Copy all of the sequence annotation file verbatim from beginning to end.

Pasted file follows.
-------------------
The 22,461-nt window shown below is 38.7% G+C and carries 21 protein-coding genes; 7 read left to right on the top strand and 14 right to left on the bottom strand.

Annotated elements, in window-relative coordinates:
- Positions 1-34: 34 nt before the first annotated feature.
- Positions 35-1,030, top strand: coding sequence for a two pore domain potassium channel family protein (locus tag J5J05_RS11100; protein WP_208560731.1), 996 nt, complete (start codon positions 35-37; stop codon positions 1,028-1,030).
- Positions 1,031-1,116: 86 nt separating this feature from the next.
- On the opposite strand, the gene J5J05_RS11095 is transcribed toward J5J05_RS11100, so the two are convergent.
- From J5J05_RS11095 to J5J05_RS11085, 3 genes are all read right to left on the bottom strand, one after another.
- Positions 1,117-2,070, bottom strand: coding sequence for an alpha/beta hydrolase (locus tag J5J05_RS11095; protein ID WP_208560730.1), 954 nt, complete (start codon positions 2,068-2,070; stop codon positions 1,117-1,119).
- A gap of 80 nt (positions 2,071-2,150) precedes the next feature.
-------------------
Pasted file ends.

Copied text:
The 22,461-nt window shown below is 38.7% G+C and carries 21 protein-coding genes; 7 read left to right on the top strand and 14 right to left on the bottom strand.

Annotated elements, in window-relative coordinates:
- Positions 1-34: 34 nt before the first annotated feature.
- Positions 35-1,030, top strand: coding sequence for a two pore domain potassium channel family protein (locus tag J5J05_RS11100; protein WP_208560731.1), 996 nt, complete (start codon positions 35-37; stop codon positions 1,028-1,030).
- Positions 1,031-1,116: 86 nt separating this feature from the next.
- On the opposite strand, the gene J5J05_RS11095 is transcribed toward J5J05_RS11100, so the two are convergent.
- From J5J05_RS11095 to J5J05_RS11085, 3 genes are all read right to left on the bottom strand, one after another.
- Positions 1,117-2,070, bottom strand: coding sequence for an alpha/beta hydrolase (locus tag J5J05_RS11095; protein ID WP_208560730.1), 954 nt, complete (start codon positions 2,068-2,070; stop codon positions 1,117-1,119).
- A gap of 80 nt (positions 2,071-2,150) precedes the next feature.